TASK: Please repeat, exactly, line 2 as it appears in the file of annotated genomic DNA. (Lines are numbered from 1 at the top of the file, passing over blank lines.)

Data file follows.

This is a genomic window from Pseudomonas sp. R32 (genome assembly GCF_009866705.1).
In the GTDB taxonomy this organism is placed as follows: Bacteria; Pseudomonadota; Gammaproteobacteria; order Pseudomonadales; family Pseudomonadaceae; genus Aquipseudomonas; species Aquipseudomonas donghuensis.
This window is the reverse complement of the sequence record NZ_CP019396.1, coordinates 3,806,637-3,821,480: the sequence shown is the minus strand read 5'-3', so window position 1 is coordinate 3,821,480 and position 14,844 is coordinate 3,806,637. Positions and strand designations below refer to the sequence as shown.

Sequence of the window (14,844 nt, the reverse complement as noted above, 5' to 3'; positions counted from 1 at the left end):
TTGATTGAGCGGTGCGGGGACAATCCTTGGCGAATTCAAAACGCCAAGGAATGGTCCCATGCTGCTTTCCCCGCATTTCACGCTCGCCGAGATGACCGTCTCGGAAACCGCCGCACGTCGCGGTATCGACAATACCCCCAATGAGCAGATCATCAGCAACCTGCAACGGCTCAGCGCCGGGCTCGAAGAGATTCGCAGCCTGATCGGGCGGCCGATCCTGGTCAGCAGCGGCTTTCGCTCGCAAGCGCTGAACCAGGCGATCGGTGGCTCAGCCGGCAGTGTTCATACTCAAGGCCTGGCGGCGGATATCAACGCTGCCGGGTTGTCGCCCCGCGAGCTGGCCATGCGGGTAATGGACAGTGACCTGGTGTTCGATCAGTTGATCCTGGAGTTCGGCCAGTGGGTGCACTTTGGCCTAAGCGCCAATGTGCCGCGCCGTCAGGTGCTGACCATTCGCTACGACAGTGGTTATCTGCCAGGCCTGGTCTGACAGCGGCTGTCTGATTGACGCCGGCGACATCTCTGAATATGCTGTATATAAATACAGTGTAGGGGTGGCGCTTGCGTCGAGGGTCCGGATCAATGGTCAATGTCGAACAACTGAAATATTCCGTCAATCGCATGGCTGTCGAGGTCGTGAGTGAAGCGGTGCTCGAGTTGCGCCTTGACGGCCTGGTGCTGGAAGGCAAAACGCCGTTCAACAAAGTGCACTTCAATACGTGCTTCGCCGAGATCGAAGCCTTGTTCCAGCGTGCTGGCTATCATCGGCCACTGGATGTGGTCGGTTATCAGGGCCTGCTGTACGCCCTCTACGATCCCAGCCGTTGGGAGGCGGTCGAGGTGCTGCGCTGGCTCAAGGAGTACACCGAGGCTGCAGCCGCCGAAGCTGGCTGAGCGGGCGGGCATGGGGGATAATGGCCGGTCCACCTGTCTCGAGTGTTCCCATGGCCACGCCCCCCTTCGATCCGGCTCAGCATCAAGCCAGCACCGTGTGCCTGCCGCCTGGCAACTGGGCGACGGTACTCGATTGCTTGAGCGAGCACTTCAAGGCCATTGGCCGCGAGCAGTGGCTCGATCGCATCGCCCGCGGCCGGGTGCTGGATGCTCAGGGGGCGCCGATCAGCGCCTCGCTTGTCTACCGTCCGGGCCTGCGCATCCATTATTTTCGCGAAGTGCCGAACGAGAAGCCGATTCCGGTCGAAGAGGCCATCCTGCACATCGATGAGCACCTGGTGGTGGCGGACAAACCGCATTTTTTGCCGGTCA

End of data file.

In the GTDB taxonomy this organism is placed as follows: Bacteria; Pseudomonadota; Gammaproteobacteria; order Pseudomonadales; family Pseudomonadaceae; genus Aquipseudomonas; species Aquipseudomonas donghuensis.